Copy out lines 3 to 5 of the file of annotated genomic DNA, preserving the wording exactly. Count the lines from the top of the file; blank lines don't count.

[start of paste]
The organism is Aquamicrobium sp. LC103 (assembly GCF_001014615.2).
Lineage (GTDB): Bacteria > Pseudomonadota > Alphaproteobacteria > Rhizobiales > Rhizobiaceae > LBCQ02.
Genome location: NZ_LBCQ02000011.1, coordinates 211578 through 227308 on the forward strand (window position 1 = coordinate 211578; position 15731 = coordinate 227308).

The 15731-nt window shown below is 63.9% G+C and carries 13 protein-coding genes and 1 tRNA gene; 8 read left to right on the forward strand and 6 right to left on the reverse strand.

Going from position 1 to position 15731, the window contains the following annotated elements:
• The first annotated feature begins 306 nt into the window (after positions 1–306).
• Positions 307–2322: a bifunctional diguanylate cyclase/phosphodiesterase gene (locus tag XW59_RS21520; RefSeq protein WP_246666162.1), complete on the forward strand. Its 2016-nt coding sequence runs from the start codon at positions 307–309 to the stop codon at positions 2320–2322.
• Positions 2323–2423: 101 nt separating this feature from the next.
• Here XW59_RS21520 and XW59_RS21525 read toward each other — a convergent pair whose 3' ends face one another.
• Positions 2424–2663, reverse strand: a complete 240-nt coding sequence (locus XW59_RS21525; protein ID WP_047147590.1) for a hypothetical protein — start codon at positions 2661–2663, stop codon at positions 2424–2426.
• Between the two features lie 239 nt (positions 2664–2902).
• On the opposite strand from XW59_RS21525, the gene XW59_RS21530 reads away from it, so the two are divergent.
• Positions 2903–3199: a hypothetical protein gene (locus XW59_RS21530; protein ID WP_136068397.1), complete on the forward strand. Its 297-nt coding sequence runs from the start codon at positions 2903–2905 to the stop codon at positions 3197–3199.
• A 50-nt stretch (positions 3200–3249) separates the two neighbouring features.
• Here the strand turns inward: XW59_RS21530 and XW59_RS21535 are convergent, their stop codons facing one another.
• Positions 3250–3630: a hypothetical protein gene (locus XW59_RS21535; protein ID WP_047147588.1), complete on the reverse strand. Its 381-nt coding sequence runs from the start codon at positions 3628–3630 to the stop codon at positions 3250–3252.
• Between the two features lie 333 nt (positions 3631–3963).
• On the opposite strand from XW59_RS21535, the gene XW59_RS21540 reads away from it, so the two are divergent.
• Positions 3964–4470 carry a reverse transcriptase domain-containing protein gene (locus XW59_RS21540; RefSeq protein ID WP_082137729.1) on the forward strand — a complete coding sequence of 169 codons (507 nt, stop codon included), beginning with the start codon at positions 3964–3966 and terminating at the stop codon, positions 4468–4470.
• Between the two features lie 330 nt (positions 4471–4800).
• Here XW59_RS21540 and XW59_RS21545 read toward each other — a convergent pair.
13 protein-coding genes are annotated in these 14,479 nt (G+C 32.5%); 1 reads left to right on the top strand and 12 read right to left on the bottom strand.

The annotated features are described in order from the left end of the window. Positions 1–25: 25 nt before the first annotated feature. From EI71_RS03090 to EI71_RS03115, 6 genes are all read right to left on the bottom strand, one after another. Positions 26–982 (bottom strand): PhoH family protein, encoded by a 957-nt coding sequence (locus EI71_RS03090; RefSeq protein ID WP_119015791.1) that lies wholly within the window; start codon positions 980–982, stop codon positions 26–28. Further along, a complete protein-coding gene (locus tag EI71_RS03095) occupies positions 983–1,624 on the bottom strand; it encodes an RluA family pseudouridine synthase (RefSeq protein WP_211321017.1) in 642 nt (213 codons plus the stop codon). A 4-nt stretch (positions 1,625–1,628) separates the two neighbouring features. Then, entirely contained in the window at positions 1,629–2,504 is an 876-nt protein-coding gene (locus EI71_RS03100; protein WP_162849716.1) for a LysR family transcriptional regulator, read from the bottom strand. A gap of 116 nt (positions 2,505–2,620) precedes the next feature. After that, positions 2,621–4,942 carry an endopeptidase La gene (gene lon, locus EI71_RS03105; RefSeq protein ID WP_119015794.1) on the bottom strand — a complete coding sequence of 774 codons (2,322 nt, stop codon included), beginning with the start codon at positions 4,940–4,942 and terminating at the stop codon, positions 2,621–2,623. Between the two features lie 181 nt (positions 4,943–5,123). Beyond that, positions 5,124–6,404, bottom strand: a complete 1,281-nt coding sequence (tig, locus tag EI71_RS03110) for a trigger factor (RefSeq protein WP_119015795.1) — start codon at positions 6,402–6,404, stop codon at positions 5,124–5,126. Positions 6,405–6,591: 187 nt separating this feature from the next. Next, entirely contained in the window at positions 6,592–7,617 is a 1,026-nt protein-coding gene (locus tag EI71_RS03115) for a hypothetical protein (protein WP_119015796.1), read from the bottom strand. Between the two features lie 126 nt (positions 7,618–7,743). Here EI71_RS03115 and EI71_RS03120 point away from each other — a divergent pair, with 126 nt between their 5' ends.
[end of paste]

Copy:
Genome location: NZ_LBCQ02000011.1, coordinates 211578 through 227308 on the forward strand (window position 1 = coordinate 211578; position 15731 = coordinate 227308).

The 15731-nt window shown below is 63.9% G+C and carries 13 protein-coding genes and 1 tRNA gene; 8 read left to right on the forward strand and 6 right to left on the reverse strand.

Going from position 1 to position 15731, the window contains the following annotated elements: